A STEP UP FOR FOOD SCENE
NEW MARKET HALL DESTINATION A (PRICEY) TRIUMPH
IT’S a fair old skill, creating something out of nothing. Things - places - don’t just come about by magic. Even things that seem to develop organically have a driving force behind them.
With Manchester’s recently rejuvenated Mackie Mayor building, that driving force is Nick Johnson. Johnson gets regeneration – through his old life with property firm Urban Splash and as chair of Marketing Manchester.
A few years ago, Johnson turned his back on establishment life and instead picked up the ailing Altrincham Market, not too far from where he lived. Through clever placemaking and – crucially – a carefully curated line up of a new wave of small-time food and drink traders, he transformed the place from the depth of despair to a packed out award winner.
Mackie Mayor is a big step up though. The former meat market wedged between Shudehill and Ancoats had been empty and unloved for decades. It’s around five times bigger than Altrincham, listed and also much anticipated. Johnson doesn’t do hype – there was no press launch, no VIP event – but that only serves to create more of it in this case.
The building was a risk. A movable feast of ●● exposed bricks, beams, girders and ginnels which needed to be loving restored. The balance is fantastic. The right bits have been covered up and others allowed to stand out.
There’s an element of safety here – but not much. The same traders from Altrincham are here too. Some might have liked to have seen room for new blood. That may well come, but when the food they’re knocking out is as good as it is, it’s hard to care.
The pork belly bao from Baohouse (£8) was an excellent start point, although the price does pinch a bit. Rich, soft and sticky, although you’ll have room for something substantial.
Honest Crust are a safe bet – their wood fired pizzas are consistently excellent, with the cheapest (margarita) starting at £8, but we head for the daily special - a glorious salami offering (£12.50) with enough bite and punch but the right texture to let you fold it up and shove it in.
Nationale 7 are transforming the humble sandwich, and their pulled chicken with pickled red onion on ciabatta (£8.50) is a warm and buttery delight. A snack plate of sourdough with bacon butter and pickles (£4.50) knocks the spots off a bag of crisps as a bar snack to go with your beer.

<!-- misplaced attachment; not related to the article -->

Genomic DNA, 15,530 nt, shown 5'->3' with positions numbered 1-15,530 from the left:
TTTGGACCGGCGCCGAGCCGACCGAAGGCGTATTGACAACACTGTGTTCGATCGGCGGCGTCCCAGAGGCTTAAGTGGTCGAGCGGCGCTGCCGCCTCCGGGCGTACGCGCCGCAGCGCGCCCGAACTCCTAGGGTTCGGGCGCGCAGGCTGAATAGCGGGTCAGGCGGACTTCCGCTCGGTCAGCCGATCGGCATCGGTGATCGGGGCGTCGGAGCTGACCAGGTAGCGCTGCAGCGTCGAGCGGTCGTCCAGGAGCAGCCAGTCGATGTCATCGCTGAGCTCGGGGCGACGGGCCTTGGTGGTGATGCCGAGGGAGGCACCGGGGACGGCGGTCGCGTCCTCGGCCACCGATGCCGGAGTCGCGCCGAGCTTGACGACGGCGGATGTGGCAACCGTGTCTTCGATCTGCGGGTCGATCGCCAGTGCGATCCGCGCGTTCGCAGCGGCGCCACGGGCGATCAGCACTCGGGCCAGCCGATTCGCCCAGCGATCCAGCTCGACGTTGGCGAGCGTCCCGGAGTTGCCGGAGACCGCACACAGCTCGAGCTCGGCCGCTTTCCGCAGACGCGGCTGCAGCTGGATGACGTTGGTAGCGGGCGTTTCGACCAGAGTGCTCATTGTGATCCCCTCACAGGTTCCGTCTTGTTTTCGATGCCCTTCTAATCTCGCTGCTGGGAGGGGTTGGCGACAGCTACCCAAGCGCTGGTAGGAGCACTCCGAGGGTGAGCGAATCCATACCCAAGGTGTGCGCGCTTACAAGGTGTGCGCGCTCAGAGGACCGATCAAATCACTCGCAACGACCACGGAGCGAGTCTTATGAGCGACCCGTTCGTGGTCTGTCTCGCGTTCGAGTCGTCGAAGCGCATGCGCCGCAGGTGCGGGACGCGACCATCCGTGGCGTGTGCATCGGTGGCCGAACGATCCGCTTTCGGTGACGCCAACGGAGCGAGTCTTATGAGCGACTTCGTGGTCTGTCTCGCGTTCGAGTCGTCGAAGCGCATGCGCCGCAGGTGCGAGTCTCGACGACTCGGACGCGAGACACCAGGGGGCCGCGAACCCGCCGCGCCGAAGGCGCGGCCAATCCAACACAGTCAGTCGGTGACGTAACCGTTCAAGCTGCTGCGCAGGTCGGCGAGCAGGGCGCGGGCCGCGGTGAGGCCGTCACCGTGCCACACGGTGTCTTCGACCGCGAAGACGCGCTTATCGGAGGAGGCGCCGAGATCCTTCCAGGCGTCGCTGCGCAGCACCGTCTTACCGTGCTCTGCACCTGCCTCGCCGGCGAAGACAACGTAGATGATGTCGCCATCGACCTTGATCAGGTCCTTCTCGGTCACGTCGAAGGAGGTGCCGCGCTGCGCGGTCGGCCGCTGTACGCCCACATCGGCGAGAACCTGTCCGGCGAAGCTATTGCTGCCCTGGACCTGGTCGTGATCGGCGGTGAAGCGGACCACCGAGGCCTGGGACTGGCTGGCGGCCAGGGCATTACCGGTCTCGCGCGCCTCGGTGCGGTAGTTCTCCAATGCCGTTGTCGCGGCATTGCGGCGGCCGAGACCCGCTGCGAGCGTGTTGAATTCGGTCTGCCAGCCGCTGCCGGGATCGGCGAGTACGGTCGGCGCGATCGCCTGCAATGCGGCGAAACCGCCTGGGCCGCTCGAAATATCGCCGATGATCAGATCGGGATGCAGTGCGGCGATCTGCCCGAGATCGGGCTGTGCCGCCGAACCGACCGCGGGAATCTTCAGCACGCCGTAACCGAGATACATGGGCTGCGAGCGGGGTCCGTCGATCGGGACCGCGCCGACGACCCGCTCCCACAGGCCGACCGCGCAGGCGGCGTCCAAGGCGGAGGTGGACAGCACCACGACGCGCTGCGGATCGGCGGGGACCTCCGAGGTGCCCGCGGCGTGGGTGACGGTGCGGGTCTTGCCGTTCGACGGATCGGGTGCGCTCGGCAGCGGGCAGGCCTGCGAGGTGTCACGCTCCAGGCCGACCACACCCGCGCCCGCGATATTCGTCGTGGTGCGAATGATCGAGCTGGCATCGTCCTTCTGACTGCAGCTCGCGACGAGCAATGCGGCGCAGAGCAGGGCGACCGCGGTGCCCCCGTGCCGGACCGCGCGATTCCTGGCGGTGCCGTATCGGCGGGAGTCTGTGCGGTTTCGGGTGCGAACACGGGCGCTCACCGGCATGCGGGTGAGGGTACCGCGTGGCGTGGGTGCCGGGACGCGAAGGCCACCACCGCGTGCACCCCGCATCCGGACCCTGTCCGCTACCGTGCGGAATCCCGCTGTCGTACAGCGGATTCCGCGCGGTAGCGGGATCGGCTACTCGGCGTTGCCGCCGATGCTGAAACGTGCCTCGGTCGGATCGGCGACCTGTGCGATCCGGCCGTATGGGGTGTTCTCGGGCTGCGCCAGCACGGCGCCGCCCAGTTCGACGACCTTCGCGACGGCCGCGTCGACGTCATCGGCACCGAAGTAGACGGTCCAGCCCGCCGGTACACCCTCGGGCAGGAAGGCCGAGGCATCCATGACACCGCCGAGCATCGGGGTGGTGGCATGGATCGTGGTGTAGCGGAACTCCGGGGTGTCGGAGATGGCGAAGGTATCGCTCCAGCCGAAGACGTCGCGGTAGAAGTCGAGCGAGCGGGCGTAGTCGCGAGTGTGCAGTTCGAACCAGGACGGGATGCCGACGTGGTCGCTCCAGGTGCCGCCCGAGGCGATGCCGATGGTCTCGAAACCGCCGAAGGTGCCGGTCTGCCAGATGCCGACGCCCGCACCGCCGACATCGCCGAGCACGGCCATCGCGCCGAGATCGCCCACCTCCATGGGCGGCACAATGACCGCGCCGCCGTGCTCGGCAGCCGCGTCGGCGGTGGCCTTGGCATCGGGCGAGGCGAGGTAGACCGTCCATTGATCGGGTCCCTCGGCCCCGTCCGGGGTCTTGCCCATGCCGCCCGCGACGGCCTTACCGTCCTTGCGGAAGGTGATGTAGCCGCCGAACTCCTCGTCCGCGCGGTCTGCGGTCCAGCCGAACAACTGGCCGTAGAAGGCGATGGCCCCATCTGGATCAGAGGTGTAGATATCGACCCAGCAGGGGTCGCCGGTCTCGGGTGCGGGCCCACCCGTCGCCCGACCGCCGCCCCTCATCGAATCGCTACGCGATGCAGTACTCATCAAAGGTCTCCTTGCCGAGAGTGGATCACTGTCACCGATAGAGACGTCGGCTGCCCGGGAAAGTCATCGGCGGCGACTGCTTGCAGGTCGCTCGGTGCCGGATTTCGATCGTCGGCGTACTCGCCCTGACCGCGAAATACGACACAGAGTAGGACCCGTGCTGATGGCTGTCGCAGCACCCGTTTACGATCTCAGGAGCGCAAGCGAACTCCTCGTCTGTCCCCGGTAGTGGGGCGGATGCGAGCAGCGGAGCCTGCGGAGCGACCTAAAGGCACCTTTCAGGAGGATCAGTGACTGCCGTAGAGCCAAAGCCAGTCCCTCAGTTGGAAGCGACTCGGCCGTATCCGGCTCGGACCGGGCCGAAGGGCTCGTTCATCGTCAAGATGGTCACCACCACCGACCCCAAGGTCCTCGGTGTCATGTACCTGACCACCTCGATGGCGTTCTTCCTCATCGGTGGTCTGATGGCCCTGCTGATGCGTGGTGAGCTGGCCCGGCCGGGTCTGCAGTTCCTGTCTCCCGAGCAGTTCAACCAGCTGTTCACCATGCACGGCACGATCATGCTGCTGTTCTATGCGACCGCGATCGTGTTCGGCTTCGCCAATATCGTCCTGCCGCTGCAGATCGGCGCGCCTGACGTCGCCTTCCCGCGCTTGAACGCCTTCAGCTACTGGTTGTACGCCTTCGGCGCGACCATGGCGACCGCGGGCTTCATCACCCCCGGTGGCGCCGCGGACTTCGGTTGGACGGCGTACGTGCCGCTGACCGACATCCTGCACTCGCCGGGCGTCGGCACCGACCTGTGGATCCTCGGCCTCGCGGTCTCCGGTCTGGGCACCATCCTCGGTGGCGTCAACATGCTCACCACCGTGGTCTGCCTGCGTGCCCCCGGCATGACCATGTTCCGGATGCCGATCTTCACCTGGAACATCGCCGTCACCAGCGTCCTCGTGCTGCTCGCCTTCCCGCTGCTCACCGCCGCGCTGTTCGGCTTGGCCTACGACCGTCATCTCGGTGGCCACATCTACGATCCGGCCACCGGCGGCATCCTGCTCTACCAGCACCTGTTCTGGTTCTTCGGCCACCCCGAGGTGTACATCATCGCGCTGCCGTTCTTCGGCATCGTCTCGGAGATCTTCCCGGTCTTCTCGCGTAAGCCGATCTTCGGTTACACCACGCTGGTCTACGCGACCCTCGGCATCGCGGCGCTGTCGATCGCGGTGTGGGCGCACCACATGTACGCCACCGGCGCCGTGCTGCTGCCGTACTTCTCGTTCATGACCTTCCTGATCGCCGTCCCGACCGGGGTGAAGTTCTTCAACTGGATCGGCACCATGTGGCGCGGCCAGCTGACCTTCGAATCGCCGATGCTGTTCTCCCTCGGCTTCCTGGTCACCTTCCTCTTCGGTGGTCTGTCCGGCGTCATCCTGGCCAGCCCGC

But the star of the show comes courtesy of Tender Cow. The ancho chilli and beef short rib on toast with pesto, fried egg and pine nuts is sublime and worth every penny of the £11.50. Quite possibly the best lunch plate I’ve eaten this year and one you should hunt down with ravenous intent.
I winced a bit at £4 for a bowl of chips, but I’d pay it again, and again, and again. Triple cooked, golden and crisp on the outside and perfectly light and fluffy within, they are, simply, immense.
If you’ve got room, Wolfhouse serves up a range of cakes and coffees. The vanilla cheesecake and salted caramel chocolate brownie (both £3.95) are pant-burstingly indulgent.
The real joy here is taking yourself on a lap of the main hall and ordering from as many traders as you can – although you can easily burn through cash.
Drinks are on hand from Kate Goodman’s excellent Reserve Wines, who have installed wine kegs in Mackie Mayor for extra freshness as well as economical sense, and Manchester’s Blackjack, whose Jack in the Box mini bar acts as a neat little brother to their Smithfield pub next door. The latter has a rotating range of innovative and impressive keg and cask ales, as is the way these days.
There’s a fair old mix of people too – there are as many young bearded types as there are older ladies who lunch, families with buggies and office workers escaping the humdrum for an hour.
It’s comparable to some of the top European food and drink halls - Mercado in Antwerp, Paper Island in Copenhagen... maybe even Time Out in Lisbon? Maybe.
What it definitely signifies is a step up for Manchester’s food and drink scene. Regeneration comes in many forms, and Mackie Mayor has sparked life into the city’s gastronomic offer. Just be prepared to spend some serious cash. Simon Binns www.worldwidetravelplan.co.uk
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Honest Crust have built a reputation for serving up world class pizza